Owen Strachan: Responding Biblically to Transgenderism

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A few years ago, our Answers magazine editor approached me about using a new author to write an article on the issue of transgenderism. This was my first introduction to Dr. Owen Strachan, and I was very impressed with the several articles he has now written for our magazine on this issue. He approaches this very emotional and heated topic with both truth and grace. Dr. Strachan is an associate professor of Christian Theology at Midwestern Baptist Theological Seminary in Missouri and a senior fellow (former president) of the Council on Biblical Manhood and Womanhood. He has published over a dozen books including The Grand Design: Male and Female He Made Them. I asked Dr. Strachan to share with us some thoughts related to his presentation in April at Sacred: Embracing God’s Design for Sexuality.


There is, we hear today, a new way to be human.

It’s called being transgender.

The transgender person is between genders—or maybe beyond them. It’s not exactly clear. That’s really the situation in a nutshell: it seems like almost no one today knows what it means to be a man or a woman. As a society, we are truly in danger of losing the script—and our grip on reality.

There Is Nothing New Under the Sun

In truth, challenges to God’s design are not new. The Lord created the man and the woman by his own hand in Genesis 1:26–29 and in the more detailed account in Genesis 2; shortly thereafter, the serpent struck against the first couple. The serpent convinced the man and woman to abandon their trust in God and conform to his serpentine direction. This act of disobedience loosed sin from its constraints; it poured out into the world like the world’s worst pipe explosion. It made us all into sinners by nature, creatures deserving of God’s wrath for our sin.

There are many kinds of sin we can point out in a post-Genesis 3 world. One of them we might have missed is buried deep in the Old Testament law. In the course of several prohibitions of ungodly behavior, Deuteronomy 22 says this: “A woman shall not wear a man's garment, nor shall a man put on a woman's cloak, for whoever does these things is an abomination to the LORD your God” (Deuteronomy 22:5). We see here that the inclination to wear the clothing of the opposite sex is not modern; it is nearly as old as the earth. God’s law for Israel makes clear in the strongest terms that bending our identity to the opposite sex is sinful and wrong. Such behavior was not only dishonoring to God; it was an abomination before God.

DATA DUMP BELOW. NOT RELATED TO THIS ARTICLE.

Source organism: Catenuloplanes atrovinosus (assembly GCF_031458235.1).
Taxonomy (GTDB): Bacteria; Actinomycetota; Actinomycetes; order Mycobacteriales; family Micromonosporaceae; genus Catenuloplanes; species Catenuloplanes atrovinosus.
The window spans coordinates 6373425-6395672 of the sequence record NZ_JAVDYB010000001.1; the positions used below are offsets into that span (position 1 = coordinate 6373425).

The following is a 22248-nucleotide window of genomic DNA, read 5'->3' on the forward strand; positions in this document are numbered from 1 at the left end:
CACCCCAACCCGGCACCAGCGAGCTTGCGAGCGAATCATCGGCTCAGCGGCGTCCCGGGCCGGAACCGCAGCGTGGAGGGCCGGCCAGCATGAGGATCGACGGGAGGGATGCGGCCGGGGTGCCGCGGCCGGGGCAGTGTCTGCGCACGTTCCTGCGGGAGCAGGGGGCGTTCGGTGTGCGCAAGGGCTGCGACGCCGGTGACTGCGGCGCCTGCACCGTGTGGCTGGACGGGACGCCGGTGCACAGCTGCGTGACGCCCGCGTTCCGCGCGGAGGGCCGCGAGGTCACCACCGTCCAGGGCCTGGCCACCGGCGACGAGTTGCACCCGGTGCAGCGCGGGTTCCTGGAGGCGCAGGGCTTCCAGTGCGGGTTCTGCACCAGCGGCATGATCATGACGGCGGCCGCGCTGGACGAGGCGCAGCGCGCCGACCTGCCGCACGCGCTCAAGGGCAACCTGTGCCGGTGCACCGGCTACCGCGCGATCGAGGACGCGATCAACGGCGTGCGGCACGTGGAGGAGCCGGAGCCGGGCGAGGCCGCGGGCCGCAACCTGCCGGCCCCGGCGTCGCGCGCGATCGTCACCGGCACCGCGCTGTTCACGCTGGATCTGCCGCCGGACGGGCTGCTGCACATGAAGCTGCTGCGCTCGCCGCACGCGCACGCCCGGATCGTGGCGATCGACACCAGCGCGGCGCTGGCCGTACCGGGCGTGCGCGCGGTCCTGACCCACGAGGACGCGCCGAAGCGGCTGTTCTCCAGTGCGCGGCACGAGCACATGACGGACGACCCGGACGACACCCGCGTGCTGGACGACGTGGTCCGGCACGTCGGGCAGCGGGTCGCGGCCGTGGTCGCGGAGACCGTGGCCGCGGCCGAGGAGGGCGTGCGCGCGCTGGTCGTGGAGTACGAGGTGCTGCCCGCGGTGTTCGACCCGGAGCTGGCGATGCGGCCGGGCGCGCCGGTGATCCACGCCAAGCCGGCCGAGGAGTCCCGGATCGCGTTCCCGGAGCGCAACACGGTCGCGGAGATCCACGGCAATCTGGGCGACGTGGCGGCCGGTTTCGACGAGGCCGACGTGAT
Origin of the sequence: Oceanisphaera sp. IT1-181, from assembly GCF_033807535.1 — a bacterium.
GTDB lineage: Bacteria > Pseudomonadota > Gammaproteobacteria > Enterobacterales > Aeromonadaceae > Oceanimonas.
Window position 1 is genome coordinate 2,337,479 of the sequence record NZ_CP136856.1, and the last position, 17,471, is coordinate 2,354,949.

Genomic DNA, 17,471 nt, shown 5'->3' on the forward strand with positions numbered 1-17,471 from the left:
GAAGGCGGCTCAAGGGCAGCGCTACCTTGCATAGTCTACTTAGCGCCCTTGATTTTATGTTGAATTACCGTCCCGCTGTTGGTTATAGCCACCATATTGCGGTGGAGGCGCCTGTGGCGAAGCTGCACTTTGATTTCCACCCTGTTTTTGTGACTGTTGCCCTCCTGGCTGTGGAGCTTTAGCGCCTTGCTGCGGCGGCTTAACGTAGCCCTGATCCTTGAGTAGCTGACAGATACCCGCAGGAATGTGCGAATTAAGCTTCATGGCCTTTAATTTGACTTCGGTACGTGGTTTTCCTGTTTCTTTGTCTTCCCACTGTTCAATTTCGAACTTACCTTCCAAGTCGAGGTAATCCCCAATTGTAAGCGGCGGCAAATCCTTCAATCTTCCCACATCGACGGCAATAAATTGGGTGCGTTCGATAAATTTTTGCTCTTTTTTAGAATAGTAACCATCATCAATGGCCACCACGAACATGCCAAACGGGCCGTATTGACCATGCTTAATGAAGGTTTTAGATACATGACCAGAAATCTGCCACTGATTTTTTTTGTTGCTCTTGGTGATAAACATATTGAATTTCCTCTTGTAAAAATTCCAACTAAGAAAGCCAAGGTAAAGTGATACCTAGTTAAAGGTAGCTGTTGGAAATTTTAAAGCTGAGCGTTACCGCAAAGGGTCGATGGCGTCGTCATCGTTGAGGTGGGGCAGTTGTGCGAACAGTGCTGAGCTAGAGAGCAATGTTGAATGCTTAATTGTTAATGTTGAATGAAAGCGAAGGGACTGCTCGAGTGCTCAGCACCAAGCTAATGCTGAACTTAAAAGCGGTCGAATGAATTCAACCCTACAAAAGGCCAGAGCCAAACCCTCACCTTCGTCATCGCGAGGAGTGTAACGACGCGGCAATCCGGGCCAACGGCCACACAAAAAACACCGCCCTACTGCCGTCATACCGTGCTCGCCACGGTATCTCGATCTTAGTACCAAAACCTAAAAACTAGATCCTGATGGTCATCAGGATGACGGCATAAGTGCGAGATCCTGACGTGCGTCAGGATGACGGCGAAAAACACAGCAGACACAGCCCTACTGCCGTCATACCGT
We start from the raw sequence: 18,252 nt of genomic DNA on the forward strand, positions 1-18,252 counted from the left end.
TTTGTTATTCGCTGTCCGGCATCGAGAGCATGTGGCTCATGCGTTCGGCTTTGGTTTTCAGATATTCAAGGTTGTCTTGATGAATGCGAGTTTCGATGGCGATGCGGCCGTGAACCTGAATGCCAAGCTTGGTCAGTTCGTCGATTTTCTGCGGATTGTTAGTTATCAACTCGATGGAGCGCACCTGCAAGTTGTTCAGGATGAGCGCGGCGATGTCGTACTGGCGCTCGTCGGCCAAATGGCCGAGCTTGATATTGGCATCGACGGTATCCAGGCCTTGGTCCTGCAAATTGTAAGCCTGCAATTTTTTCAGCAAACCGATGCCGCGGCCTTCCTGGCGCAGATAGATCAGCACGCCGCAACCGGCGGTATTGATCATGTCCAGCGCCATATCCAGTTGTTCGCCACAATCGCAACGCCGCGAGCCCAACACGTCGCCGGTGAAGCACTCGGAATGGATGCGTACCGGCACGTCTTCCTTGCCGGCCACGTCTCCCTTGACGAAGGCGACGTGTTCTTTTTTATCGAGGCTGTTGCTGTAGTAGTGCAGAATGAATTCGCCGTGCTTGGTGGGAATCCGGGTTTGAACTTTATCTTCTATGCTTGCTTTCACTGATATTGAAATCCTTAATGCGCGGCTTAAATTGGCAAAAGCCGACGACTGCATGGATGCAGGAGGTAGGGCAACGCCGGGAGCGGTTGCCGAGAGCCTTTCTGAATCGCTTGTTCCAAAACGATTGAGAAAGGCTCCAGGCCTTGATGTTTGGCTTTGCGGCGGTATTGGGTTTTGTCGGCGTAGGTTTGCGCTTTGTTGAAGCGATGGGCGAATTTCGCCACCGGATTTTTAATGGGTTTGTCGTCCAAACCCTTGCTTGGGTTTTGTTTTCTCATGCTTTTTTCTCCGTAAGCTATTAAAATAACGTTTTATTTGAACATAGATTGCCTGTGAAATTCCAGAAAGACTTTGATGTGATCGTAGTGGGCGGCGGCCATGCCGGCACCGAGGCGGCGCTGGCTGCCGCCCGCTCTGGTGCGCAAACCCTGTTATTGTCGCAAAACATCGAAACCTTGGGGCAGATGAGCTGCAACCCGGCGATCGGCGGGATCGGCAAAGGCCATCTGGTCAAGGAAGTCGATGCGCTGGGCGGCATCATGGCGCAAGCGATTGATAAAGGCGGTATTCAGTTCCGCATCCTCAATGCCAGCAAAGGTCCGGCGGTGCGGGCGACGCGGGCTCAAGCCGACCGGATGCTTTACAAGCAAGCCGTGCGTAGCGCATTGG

The New Testament reinforces this teaching. Men and women are encouraged to dress and present themselves distinctly in 1 Corinthians 11:3–16. Men should not look like women, Paul teaches; women should not look like men. Instead, the sexes should honor God’s original design and creation order. This principle stands out today in our God-denying, gender-bending, order-subverting age. We’re so used to androgyny (or neutrality) that we don’t even think about it. We speak not of “fathers and mothers,” but the gender-neutral “parents”; our public restrooms are increasingly open to any sex; athletes who undergo surgery or body modification can now compete with the opposite sex, and on it goes. Even if we personally don’t participate in these behaviors, we are influenced by them—more than we know.

So, What Should the Church Do Today?

In a culture like this, we can feel like we have no idea what to do. This is particularly true when people around us are not only using androgynous language but are telling us they’re a woman trapped in a man’s body. In a time like this, the church needs to go back to the basics. We need to study creation afresh. We need to consider what the Bible teaches us about men and women. We need to know that mankind has—since Adam’s fall—always lived in rebellion against God and that we’re facing challenges just as every generation of Christians has.

We need a big view of God today. This will help us recover a healthy conception of obedience in our time. Obedience is not opposed to the gospel; obedience is powered by the gospel, the good news of salvation through Christ’s death and resurrection. From this starting point, we’ll be able to see that the Bible offers us tremendous wisdom about being a man and a woman for God’s glory (Ephesians 5:22–33; 1 Peter 3:1–7; Titus 2). Our culture glories in rebelling against God’s design; as Gavin Peacock and I have written, the Christian glories in honoring God’s design, which means embracing the beauty of our God-given manhood or womanhood.

Conclusion

Our bodies, we understand from Scripture, are not lying to us. We might think they are, but they are not. They are telling us a key part of who we are, and who God made us to be. We may hear that we can be anything we want today. That’s frankly not true. Just like we can’t make up our ethnic identity, or fabricate a different age for ourselves, we cannot change our bodily identity.

It turns out, in the end, that there is no new way to be human. There certainly is no new way to glorify God. Instead of running toward new ideas that promise ancient problems, we should embrace ancient wisdom that makes us a new creation. All this is offered to us by Christ; all this is offered to us in Christ. Let’s never forget this; let’s never, by God’s grace, lose our grip on reality.


Well said! I very much look forward to hearing more from Dr. Strachan and how we can live out these truths practically in our lives.

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